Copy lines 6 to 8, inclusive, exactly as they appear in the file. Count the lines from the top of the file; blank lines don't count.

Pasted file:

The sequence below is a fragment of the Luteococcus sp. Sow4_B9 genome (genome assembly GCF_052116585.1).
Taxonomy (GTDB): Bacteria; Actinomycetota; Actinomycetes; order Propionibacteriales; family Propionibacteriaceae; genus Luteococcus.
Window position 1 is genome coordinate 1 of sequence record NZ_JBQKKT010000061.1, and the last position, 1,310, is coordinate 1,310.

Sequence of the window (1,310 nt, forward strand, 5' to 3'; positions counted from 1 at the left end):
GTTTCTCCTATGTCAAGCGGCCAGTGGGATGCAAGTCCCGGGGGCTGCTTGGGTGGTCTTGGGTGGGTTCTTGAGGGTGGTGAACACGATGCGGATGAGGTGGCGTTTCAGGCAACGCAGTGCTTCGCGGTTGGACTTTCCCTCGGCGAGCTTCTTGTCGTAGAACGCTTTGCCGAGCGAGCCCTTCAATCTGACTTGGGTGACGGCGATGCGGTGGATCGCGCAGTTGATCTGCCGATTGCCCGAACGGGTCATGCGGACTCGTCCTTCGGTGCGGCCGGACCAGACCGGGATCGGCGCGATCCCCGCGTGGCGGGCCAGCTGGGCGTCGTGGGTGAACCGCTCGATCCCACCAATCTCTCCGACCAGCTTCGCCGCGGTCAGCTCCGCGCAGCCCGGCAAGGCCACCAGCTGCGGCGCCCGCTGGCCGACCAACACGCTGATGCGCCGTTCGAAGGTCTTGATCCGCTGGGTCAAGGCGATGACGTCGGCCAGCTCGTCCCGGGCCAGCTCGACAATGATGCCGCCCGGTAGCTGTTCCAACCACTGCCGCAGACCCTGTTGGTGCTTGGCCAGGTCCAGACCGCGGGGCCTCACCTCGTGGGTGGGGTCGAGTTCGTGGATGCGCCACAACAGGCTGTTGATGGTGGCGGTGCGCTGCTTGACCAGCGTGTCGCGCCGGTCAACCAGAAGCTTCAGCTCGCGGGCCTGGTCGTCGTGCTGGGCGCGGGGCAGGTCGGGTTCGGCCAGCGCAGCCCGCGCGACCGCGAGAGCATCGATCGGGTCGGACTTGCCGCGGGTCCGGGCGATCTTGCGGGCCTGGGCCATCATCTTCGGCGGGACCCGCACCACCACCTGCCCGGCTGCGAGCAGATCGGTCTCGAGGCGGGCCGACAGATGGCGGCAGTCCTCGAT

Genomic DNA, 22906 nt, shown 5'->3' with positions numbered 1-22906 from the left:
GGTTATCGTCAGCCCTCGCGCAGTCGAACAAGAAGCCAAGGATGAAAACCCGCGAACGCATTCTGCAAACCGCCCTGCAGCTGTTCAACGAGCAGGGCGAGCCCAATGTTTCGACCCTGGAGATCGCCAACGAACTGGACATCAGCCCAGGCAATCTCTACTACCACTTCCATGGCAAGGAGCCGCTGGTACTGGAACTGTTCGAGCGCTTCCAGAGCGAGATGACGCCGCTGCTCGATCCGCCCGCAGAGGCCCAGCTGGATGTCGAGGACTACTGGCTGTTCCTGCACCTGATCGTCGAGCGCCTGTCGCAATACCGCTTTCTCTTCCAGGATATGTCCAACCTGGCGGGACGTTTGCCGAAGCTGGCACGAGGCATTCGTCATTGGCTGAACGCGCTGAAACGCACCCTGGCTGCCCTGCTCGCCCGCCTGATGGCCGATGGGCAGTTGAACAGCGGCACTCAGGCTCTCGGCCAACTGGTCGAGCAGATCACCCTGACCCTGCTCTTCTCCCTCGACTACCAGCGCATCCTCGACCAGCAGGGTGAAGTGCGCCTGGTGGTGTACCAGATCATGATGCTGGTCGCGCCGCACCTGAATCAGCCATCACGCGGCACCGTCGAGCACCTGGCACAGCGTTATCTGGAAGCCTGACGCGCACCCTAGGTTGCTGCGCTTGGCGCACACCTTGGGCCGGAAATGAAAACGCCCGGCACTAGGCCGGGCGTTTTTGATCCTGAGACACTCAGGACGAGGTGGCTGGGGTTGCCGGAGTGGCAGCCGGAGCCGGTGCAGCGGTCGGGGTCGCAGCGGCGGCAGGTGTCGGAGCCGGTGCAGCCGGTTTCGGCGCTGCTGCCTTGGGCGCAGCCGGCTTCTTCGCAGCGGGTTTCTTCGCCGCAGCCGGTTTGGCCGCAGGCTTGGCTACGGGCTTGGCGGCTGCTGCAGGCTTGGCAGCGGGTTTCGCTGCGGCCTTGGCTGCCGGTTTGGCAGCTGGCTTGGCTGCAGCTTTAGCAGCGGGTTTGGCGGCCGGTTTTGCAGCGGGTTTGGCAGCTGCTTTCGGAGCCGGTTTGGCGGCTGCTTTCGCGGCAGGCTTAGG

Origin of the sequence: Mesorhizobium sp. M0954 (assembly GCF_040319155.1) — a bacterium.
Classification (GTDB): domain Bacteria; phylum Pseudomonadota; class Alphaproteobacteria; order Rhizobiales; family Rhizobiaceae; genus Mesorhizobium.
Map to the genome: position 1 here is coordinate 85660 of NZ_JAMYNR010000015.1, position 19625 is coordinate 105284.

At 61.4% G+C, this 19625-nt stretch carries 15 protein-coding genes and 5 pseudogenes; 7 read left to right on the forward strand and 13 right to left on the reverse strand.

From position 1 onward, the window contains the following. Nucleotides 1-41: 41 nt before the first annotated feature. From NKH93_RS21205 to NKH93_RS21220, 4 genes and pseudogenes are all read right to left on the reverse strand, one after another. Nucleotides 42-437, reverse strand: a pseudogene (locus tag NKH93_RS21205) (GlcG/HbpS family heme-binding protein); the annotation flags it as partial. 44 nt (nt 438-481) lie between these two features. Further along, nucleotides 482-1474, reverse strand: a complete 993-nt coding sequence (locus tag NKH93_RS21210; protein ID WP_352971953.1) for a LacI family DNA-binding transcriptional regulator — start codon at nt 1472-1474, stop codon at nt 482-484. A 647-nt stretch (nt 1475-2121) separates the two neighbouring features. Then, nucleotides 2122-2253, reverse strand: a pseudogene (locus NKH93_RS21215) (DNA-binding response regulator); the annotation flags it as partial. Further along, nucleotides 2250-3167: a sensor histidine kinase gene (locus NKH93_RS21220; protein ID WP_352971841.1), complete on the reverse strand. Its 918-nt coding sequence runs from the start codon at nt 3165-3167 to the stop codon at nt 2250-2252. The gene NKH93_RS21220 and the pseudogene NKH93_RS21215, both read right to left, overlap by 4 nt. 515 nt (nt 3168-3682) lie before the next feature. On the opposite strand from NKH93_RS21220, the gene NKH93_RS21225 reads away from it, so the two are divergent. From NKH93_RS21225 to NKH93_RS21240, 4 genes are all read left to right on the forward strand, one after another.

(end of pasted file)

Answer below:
Genomic DNA, 22906 nt, shown 5'->3' with positions numbered 1-22906 from the left:
GGTTATCGTCAGCCCTCGCGCAGTCGAACAAGAAGCCAAGGATGAAAACCCGCGAACGCATTCTGCAAACCGCCCTGCAGCTGTTCAACGAGCAGGGCGAGCCCAATGTTTCGACCCTGGAGATCGCCAACGAACTGGACATCAGCCCAGGCAATCTCTACTACCACTTCCATGGCAAGGAGCCGCTGGTACTGGAACTGTTCGAGCGCTTCCAGAGCGAGATGACGCCGCTGCTCGATCCGCCCGCAGAGGCCCAGCTGGATGTCGAGGACTACTGGCTGTTCCTGCACCTGATCGTCGAGCGCCTGTCGCAATACCGCTTTCTCTTCCAGGATATGTCCAACCTGGCGGGACGTTTGCCGAAGCTGGCACGAGGCATTCGTCATTGGCTGAACGCGCTGAAACGCACCCTGGCTGCCCTGCTCGCCCGCCTGATGGCCGATGGGCAGTTGAACAGCGGCACTCAGGCTCTCGGCCAACTGGTCGAGCAGATCACCCTGACCCTGCTCTTCTCCCTCGACTACCAGCGCATCCTCGACCAGCAGGGTGAAGTGCGCCTGGTGGTGTACCAGATCATGATGCTGGTCGCGCCGCACCTGAATCAGCCATCACGCGGCACCGTCGAGCACCTGGCACAGCGTTATCTGGAAGCCTGACGCGCACCCTAGGTTGCTGCGCTTGGCGCACACCTTGGGCCGGAAATGAAAACGCCCGGCACTAGGCCGGGCGTTTTTGATCCTGAGACACTCAGGACGAGGTGGCTGGGGTTGCCGGAGTGGCAGCCGGAGCCGGTGCAGCGGTCGGGGTCGCAGCGGCGGCAGGTGTCGGAGCCGGTGCAGCCGGTTTCGGCGCTGCTGCCTTGGGCGCAGCCGGCTTCTTCGCAGCGGGTTTCTTCGCCGCAGCCGGTTTGGCCGCAGGCTTGGCTACGGGCTTGGCGGCTGCTGCAGGCTTGGCAGCGGGTTTCGCTGCGGCCTTGGCTGCCGGTTTGGCAGCTGGCTTGGCTGCAGCTTTAGCAGCGGGTTTGGCGGCCGGTTTTGCAGCGGGTTTGGCAGCTGCTTTCGGAGCCGGTTTGGCGGCTGCTTTCGCGGCAGGCTTAGG

Origin of the sequence: Mesorhizobium sp. M0954 (assembly GCF_040319155.1) — a bacterium.